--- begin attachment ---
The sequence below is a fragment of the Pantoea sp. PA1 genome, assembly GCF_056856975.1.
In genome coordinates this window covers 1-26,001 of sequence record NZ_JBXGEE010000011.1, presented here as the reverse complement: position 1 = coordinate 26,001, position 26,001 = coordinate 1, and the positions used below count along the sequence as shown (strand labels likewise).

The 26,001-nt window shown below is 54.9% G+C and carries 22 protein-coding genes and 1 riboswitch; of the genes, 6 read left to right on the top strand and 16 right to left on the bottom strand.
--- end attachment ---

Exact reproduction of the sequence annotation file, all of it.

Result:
The sequence below is a fragment of the Pantoea sp. PA1 genome, assembly GCF_056856975.1.
In genome coordinates this window covers 1-26,001 of sequence record NZ_JBXGEE010000011.1, presented here as the reverse complement: position 1 = coordinate 26,001, position 26,001 = coordinate 1, and the positions used below count along the sequence as shown (strand labels likewise).

The 26,001-nt window shown below is 54.9% G+C and carries 22 protein-coding genes and 1 riboswitch; of the genes, 6 read left to right on the top strand and 16 right to left on the bottom strand.